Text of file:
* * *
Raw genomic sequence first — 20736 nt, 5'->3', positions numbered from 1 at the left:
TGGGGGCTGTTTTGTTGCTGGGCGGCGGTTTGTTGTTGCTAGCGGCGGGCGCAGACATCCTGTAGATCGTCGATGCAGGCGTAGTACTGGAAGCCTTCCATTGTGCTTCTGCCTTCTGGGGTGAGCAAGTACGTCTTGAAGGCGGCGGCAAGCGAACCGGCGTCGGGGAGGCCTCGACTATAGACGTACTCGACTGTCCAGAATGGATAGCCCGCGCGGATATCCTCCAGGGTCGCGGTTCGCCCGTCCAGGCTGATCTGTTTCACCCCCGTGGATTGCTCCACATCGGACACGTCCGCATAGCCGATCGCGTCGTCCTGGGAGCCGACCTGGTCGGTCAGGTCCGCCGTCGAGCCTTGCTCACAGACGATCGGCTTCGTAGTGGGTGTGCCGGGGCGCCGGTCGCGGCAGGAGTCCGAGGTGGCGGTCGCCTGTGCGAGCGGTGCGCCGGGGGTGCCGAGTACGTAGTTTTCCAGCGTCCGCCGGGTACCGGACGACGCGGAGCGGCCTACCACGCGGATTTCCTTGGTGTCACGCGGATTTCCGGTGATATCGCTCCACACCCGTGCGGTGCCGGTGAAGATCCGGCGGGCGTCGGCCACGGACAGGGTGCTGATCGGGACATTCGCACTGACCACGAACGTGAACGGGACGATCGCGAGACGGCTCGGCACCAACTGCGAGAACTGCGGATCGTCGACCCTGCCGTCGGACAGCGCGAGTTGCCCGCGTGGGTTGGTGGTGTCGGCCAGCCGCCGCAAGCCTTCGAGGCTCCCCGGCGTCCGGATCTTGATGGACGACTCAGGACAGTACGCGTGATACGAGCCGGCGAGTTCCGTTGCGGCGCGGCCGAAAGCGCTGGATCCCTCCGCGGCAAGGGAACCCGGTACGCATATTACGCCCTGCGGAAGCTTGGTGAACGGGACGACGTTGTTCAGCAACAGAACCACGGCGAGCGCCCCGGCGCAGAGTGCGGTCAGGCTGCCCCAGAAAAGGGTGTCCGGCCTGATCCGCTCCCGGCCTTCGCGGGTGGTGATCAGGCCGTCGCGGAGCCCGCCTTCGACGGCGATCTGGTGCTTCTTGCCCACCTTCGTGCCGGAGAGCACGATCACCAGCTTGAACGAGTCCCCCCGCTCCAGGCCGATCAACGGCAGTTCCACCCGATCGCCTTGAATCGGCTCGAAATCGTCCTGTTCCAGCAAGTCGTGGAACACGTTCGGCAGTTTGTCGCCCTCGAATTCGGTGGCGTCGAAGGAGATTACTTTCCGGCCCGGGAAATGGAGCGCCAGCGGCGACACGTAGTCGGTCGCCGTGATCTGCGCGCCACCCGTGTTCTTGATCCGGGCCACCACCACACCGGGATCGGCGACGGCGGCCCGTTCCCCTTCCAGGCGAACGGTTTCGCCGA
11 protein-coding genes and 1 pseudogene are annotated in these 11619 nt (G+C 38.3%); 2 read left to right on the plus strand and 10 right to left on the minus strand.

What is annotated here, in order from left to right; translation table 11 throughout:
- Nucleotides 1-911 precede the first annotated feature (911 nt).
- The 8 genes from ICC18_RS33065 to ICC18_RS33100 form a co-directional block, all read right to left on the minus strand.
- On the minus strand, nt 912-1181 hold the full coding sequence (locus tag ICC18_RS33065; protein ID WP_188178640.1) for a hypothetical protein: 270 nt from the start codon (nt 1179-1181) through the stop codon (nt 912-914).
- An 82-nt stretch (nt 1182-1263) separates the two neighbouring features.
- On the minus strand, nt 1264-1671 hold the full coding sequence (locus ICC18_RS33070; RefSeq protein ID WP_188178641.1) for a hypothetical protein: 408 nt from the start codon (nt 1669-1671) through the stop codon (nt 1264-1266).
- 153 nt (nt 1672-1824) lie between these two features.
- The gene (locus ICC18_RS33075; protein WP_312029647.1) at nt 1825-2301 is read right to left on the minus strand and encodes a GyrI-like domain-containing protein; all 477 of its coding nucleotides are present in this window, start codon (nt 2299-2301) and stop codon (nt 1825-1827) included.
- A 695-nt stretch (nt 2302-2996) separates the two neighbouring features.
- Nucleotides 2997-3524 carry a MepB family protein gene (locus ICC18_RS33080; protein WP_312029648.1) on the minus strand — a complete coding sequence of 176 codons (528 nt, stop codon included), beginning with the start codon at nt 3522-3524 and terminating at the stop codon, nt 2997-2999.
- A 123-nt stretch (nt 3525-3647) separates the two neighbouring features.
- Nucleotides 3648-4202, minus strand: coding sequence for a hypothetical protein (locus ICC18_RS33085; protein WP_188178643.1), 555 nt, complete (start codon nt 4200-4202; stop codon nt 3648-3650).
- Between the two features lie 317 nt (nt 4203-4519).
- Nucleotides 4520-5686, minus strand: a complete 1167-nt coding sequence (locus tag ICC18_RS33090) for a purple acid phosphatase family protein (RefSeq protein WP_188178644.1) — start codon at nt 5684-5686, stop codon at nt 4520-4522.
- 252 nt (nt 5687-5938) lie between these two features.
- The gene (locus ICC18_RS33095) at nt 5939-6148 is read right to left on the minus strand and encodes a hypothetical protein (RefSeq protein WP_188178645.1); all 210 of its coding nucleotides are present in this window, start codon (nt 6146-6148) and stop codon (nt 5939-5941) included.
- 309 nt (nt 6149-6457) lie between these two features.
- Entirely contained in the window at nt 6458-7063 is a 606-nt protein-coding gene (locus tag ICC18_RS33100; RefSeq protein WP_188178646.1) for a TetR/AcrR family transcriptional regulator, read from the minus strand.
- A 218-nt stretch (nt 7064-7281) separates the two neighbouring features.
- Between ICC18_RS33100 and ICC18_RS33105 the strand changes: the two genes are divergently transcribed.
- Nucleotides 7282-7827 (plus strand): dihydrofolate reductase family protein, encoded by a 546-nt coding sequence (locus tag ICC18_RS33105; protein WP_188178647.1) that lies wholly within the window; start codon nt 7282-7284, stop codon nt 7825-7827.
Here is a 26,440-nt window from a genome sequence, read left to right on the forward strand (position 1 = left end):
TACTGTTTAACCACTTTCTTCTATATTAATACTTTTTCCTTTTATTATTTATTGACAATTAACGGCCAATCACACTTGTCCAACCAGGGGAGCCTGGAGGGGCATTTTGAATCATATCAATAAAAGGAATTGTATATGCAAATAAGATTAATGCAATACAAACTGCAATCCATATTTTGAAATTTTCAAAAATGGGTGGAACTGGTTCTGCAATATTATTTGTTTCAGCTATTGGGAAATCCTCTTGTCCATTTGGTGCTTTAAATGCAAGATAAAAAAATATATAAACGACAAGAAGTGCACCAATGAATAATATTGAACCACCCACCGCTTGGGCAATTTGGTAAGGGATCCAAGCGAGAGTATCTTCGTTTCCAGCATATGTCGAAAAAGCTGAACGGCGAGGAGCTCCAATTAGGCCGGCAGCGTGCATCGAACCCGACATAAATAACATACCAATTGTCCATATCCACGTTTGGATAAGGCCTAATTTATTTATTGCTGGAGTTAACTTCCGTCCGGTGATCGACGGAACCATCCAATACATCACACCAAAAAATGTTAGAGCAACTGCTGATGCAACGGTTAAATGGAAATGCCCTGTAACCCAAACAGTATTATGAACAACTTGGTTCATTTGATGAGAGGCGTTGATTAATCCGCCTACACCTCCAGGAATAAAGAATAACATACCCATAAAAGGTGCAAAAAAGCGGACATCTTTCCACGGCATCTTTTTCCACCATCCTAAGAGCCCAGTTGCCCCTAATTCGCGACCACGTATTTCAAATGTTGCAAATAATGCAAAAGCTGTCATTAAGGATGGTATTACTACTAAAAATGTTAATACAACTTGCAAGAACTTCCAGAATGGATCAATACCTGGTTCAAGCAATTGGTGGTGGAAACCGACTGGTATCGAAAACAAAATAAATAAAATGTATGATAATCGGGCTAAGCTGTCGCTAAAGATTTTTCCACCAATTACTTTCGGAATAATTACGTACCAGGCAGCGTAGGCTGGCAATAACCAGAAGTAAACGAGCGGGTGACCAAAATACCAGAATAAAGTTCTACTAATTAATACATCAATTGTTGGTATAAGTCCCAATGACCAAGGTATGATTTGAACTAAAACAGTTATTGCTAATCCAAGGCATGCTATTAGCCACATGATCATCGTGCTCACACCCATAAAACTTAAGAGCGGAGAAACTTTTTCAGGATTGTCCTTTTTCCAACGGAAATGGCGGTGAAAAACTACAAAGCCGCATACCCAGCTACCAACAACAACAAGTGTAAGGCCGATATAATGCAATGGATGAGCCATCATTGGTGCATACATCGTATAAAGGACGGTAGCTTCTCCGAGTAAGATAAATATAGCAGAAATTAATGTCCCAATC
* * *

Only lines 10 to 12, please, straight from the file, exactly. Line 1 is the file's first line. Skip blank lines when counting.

- 153 nt (nt 1672-1824) lie between these two features.
- The gene (locus ICC18_RS33075; protein WP_312029647.1) at nt 1825-2301 is read right to left on the minus strand and encodes a GyrI-like domain-containing protein; all 477 of its coding nucleotides are present in this window, start codon (nt 2299-2301) and stop codon (nt 1825-1827) included.
- A 695-nt stretch (nt 2302-2996) separates the two neighbouring features.